Laurel Hill Cemetery
Brian did his internship here and learned that museum curating is a cut-throat business.
We had a difficult time locating Tolstoy. His computer told him it was in the military history aisle, which it wasn't. He told me to stay right there and he'd find where Tolstoy was.
Meantime I opened a book, the first authentic autobiography of Heinrich Himmler.
While waiting for Brian, I began to read the fascinating prologue of one of the most powerful men in Nazi Germany, who cleverly found ways to increase his areas of responsibility. He spied on his own colleagues to make sure they were perfect henchmen.
When captured, he had a vial of cyanide hidden in his mouth. He cracked it open and died fifteen minutes later.
It was so peaceful in the Barnes and Nobel I enjoyed reading in a very comfortable armchair. I told Brian I might be back to read more of the Himmler book.
Oh, I nearly forgot! Brian brot out two versions of War and Peace, the first one translated by the famous Constance Garnett. The second was a new translation by an Ann Dunnigan, and guess who wrote the forward?
Our own Pat Conroy.
Well, I began reading the two versions. I liked the Garnett one better, but then - eureka! - I realized I could never read this book. Too dense. Too filled with difficult three-word Russian names I wouldn't be able to keep track of.
Of course, now I'm thinking I made a mistake and maybe I could've kept track of them.
But you know what? I can always read them on Project Gutenberg.
If I live long enough to finish it.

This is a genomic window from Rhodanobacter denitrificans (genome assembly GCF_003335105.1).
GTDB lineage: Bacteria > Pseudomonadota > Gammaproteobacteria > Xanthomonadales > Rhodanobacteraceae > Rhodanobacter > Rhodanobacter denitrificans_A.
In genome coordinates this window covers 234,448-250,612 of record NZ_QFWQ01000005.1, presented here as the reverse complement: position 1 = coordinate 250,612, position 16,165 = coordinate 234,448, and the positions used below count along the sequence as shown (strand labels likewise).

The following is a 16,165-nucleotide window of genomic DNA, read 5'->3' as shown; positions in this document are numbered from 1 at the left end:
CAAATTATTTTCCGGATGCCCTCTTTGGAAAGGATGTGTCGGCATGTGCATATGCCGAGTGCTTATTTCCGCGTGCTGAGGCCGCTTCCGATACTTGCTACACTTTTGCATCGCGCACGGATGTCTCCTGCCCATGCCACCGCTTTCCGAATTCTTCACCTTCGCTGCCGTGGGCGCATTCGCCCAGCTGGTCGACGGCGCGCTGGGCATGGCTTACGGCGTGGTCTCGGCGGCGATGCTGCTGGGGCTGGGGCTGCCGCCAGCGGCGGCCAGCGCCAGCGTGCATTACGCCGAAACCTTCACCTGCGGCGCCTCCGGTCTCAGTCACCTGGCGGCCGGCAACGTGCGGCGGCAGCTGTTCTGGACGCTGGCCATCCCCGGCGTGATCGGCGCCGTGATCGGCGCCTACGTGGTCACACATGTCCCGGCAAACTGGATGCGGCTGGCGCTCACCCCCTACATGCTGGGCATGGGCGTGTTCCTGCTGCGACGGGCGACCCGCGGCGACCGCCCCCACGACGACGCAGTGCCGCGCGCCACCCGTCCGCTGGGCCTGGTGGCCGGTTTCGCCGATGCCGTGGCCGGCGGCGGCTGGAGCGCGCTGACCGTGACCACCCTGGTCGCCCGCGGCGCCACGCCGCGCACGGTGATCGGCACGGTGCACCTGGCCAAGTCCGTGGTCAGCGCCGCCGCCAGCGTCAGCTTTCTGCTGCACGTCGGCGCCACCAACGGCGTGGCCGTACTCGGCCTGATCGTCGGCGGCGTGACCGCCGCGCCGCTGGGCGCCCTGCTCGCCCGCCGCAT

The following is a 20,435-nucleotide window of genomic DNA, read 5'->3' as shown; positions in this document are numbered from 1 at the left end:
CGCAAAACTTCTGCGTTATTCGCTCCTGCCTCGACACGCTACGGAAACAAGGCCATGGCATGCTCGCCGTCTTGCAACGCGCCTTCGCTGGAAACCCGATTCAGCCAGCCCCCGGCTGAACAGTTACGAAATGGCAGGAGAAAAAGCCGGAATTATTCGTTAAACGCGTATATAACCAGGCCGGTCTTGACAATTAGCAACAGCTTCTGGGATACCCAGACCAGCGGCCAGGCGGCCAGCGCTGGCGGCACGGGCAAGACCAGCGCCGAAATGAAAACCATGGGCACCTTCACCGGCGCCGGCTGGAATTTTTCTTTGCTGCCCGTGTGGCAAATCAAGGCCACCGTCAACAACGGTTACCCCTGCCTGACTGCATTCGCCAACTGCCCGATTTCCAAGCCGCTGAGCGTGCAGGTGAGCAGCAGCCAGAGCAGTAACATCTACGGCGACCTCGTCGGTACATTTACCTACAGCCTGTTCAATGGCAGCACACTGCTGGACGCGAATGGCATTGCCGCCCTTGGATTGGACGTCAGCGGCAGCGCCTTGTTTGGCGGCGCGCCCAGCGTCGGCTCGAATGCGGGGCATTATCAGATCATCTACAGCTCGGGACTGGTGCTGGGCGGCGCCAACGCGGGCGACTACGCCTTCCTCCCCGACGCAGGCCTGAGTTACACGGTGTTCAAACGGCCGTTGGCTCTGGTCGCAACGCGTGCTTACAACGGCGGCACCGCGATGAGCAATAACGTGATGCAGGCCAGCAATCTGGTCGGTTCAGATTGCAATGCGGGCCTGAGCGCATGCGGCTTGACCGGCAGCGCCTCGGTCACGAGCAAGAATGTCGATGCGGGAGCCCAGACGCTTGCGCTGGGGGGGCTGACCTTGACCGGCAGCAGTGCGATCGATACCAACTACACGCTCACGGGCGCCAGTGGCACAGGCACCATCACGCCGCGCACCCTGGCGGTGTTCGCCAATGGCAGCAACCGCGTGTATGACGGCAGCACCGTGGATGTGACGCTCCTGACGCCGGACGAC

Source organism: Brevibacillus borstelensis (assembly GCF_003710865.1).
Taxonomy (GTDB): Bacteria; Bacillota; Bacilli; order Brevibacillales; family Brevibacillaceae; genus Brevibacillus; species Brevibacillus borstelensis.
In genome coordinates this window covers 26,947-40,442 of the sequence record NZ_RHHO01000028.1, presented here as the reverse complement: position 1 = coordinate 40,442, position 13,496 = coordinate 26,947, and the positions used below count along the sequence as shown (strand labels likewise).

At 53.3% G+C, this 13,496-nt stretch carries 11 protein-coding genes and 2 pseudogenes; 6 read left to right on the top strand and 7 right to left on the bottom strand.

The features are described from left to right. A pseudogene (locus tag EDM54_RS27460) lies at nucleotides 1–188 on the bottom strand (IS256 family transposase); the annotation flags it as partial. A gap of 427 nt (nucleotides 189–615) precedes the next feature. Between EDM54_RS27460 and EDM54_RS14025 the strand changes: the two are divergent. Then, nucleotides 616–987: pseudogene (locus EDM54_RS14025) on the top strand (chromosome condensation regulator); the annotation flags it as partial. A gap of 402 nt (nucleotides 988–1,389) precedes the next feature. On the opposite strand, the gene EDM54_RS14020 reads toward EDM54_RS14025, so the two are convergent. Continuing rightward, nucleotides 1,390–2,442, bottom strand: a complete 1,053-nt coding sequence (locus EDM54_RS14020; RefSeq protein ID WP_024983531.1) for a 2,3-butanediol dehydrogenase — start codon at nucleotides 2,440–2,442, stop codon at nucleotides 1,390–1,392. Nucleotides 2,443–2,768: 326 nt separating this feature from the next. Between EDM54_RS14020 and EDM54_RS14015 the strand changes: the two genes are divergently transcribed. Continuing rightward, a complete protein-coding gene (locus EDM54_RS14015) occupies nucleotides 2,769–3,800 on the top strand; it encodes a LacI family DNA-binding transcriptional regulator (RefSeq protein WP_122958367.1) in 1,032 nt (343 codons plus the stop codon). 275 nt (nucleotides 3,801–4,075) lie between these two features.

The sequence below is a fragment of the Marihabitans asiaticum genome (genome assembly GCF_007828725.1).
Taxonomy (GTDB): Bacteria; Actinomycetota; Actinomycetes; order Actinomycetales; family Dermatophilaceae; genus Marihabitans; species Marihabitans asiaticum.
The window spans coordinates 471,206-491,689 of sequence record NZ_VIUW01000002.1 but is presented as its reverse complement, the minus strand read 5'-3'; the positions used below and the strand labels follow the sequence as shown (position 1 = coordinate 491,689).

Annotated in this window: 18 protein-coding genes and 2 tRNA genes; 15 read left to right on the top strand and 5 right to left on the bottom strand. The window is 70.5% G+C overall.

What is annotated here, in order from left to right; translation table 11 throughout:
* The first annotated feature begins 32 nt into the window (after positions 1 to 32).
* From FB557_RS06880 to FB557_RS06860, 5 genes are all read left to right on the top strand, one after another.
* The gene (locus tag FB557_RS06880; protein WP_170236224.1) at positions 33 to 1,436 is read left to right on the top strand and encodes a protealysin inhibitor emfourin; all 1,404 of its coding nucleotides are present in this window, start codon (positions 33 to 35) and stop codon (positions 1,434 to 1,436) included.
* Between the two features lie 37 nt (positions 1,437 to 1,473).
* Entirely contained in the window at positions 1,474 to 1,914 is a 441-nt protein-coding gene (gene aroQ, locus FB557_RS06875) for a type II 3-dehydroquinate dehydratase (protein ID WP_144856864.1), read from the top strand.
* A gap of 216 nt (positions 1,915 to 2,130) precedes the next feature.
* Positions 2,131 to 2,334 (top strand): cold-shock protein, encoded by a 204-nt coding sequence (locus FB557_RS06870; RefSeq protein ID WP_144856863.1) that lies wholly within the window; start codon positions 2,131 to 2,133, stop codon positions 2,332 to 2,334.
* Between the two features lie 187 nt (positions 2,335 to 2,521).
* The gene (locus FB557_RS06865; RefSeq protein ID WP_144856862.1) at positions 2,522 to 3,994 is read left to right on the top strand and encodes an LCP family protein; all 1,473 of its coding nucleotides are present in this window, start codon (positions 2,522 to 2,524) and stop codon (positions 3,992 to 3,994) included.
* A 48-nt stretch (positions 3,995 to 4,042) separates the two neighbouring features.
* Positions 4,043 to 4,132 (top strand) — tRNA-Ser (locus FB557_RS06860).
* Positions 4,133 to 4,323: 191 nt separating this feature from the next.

The other day there was a NY Times article where you rate your college professors. I asked Russell Eisenman, PhD, one of my 775 past boyfriends, if he was listed on there.
Read the reviews his students gave Russell.
I did write a poem many yrs ago on Barnes and Noble. While you're reading this endlessly fascinating post I'll see if I can find it.
If you don't hear from me, have a wonderful time wher'ere you are. Remember, we only live once, so take advantage of all the wonderful earthly offerings.
BARNES AND NOBLE: A GUIDED TOUR
When things go wrong
when the sun don't shine
and the bread don't rise
and the call don't come
and the windows reflect back on who you are
you can always go down to Barnes and Noble
like a magic shoebox.
But if you're lonely and go there
no one will soothe your soul
no one except maybe the coffee girl
whose dancing earrings, if you're lucky, may just rock you
into something vaguely resembling peace
But don't count on it, my friend.
I've come for Rimbaud.
I read him every ten years.
You may wish to do the same.
Perhaps I can be of help.
Simply pull the slim volume titled "Season in Hell"
from its place on the shelf
Take it, if you will, to a quiet station, off the main drag
Or better yet
Find your own place amid high and fragrant grasses
A nearby lake with water so clear you can bathe your face
You might lie there in the noonday sun while you turn to any
page your heart desires
But I must warn you, my friend
You must come to the encounter clean.
Not pretending to be anything more
or anything less than
who you really are.
Your bladder emptied, your thirst abated
Feeling no urgency whatsoever that needs reconciliation
Your heart must be still as a sleeping bird
not pounding with remembrance of yesterday's ecstasies
So with quiet acceptance and lowered eyes
You will arrive like a pitcher
emptied of its contents
willing to receive
flowing with space
and then you may turn
to the title page.